Cheap Monday jeans are a hot commodity among young Swedes thanks to their trendy tight fit and low price, even if a few buyers are turned off by the logo: a skull with a cross turned upside down on its forehead.

Logo designer Bjorn Atldax says he's not just trying for an antiestablishment vibe.

"It is an active statement against Christianity," Atldax told The Associated Press. "I'm not a Satanist myself, but I have a great dislike for organized religion."

The label's makers say it's more of a joke, but Atldax insists his graphic designs have a purpose beyond selling denim: to make young people question Christianity, a "force of evil" that he blames for sparking wars throughout history.

In more religious countries, that might raise a furious response, maybe even prompt retailers to drop the brand.

Not in Sweden, a secular country that cherishes its free speech and where churchgoing has been declining for decades.

Cheap Mondays are flying off the shelves at 400 kronor (about $50) a pair. Makers say about 200,000 pairs have been sold since March 2004 — and little attention has been paid to the grinning skull and dark texts such as "Over My Dead Body."

Even the predominant Lutheran Church of Sweden reacts with a shrug.

"I don't think it's much to be horrified about," said Bo Larsson, director of the Church of Sweden's department of Education, Research and Culture.

"It is abundantly clear that this designer wants to create public opinion against the Christian faith ... but I believe that the way to deal with this is to start a discussion about what religion means."

Out in the parishes, however, some Christians believe that approach is too soft.

"One cannot just keep quiet about this," said the Rev. Karl-Erik Nylund, vicar of St. Mary Magdalene Church in Stockholm. "This is a deliberate provocation (against Christians) and I object to that."

Nylund complained that Swedish companies do not treat Christianity with the same respect in marketing that they afford other religions.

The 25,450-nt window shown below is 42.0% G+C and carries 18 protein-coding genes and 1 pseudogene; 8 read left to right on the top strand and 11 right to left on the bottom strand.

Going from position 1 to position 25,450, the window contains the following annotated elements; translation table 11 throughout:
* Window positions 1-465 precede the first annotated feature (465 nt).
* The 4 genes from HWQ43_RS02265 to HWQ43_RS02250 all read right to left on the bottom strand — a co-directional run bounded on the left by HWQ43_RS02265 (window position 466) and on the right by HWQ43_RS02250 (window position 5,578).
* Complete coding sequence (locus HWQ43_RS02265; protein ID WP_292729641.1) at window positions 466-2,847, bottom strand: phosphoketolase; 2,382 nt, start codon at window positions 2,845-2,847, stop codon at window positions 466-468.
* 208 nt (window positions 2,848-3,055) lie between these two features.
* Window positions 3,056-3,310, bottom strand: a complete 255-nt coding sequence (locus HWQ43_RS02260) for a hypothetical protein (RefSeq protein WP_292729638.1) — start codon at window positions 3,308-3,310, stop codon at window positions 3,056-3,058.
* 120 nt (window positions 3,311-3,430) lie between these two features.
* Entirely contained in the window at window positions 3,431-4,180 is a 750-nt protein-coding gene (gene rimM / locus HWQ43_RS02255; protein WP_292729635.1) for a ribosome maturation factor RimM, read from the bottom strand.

"No one wants to provoke Jews or Muslims, but it's totally OK to provoke Christians," he said.

Some buyers have ripped off the Cheap Monday labels, or even returned the jeans once they realized what the logo represents. But such cases are very few, said Orjan Andersson, the creator of the brand, who doesn't take Atldax' message too seriously.

"I don't believe in neither the devil nor God. I'm not interested in religion," he said. "I'm more interested in that the logo looks good."

Henrik Petersson, 26, said he picked up his first pair of Cheap Monday jeans a few months after they were launched because he liked their punk-rocker style and the logo caught his eye.

"I think it's a cool thing. It stands out from the rest," he said. "I haven't really reflected over whether there is an underlying message."

Martin Sundberg, a 32-year-old co-owner of a clothing store in Stockholm's trendy SoFo district, said he didn't think the logo has a "deeper meaning."

"It's just supposed to be a bit of fun, some kind of anti-culture," he said.

Cheap Mondays have started to sell abroad. The jeans are being shipped to Norway, Denmark, Britain, the Netherlands, France and Australia. Andersson said they're working on introducing them in the United States and elsewhere.

And he did not expect the ungodly logo to get in the way.

"Surely, most people understand that we are not evil people," he said, laughing. "My mom doesn't think so at least."